Last Updated on September 28, 2022
Generally, most of the world’s martial arts are related, but did you know that they can be further split into several variants depending on techniques, styles, and origin?
Did you know that there are different types of karate? Well, there are several karate styles with the most common ones being Kyokushin and Shotokan, which share some ideologies and techniques. So if you’re stuck between Kyokushin vs. Shotokan martial arts styles and don’t know which is the best for you, please read on.
- Shotokan Vs. Kyokushin -- Differences & Uniqueness
- The Difference Between Shotokan And Kyokushin Karate
- Shotokan Vs. Kyokushin: Similarities
- Watch This!
- Frequently Asked Questions
Shotokan Vs. Kyokushin -- Differences & Uniqueness
The main differences surrounding Shotokan vs. Kyokushin are:
- Shotokan karate focuses mainly on weak strikes to certain body parts, whereas Kyokushin karate believes in full contact training for combat and competition.
- Shotokan karate training focuses on the kata part (choreographed sequence of movement) of karate, whereas Kyokushin karate focuses on hard sparring against opponents.
- In Shotokan competition, you score points for clean strikes to specific body parts, whereas in Kyokushin competitions, you score points by downing an opponent.
- Shotokan karate isn’t effective against other martial arts because of a lack of training against opponents, whereas Kyokushin karate is effective against other martial arts, but it does lack when it comes to grappling.
The Difference Between Shotokan And Kyokushin Karate
Karate is one of the world’s oldest and most widely practiced martial art, but did you know it’s bifurcated into several styles? There are different forms of karate, and as aforementioned, Shotokan and Kyokushin are the most popular types of karate.
Shotokan and Kyokushin originated from Japan and are highly influenced by several Japanese martial art styles.
Shotokan karate relies on your strength and speed instead of skillful decisions, while Kyokushi uses full-body contact. Kyokushin karate practitioners are taught Muay Thai kicking techniques and Goju-Ryu deflections.
Gichin Funokoshi is believed to have created Shotokan karate in 1938 after learning and training in Okinawa.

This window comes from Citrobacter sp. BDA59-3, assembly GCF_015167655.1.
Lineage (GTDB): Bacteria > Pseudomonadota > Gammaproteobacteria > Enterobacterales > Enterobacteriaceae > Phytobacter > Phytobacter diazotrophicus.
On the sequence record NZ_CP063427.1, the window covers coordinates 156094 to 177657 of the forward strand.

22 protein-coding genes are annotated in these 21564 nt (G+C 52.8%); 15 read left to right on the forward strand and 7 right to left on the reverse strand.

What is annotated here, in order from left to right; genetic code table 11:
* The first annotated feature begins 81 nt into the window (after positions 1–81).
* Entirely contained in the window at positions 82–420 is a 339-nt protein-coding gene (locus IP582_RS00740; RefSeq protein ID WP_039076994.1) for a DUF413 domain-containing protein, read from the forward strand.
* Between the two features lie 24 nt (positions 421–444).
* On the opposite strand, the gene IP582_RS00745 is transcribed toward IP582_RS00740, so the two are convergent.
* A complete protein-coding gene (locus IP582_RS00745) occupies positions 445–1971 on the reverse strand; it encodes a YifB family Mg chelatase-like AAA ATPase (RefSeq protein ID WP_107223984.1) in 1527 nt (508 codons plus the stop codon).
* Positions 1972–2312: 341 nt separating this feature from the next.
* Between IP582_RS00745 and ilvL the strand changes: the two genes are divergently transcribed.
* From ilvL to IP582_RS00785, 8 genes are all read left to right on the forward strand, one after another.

The name of this karate style was derived from a pen name that he used when writing poetry. Shotokan karate was advanced by Gichin Funokoshi and his son and has gained popularity for the last few decades.
On the other hand, Kyokushin was created by Oyama Sosai Masutatsu.
Sosai practiced Okinawa karate in Gichin Funokoshi’s dojo. And after the Second World War, he practiced Goju-Ryu, which helped him establish his unique type of karate.
Even though it’s considered the most aggressive type of karate, Kyokushin still has many followers. The first Kyokushin dojo was opened in the early 1950s, and since then, it has grown in popularity worldwide.
Both Kyokushin and Shotokan feature a wide range of striking techniques, including punches, knees, kicks, hand strikes, and elbows. But these styles differ when it comes to stance and approach when fighting.
Shotokan karate uses a wide stance, and the practitioners are allowed to throw straight punches from a distance.
These strikes are usually aimed at specific parts of the body. Plus, there is a little-to-no emphasis placed on the power needed for the strikes.
On the other hand, Kyokushin training features a wide array of stances; plus, the style and angle of strikes vary with the position and posture of your opponent. Remember, every hit doesn’t have to hit a certain body part. But hand or elbow strikes to the neck and head are not allowed.
3. Challenges In Transitioning To Other Arts
Generally, transitioning from these types of karate to grappling martial arts can be a bit challenging. For instance, transitioning from Shotokan karate to a striking art pose several challenges. After all, this karate technique’s training sessions are rarely against opponents; therefore, practitioners have little to no contact experience.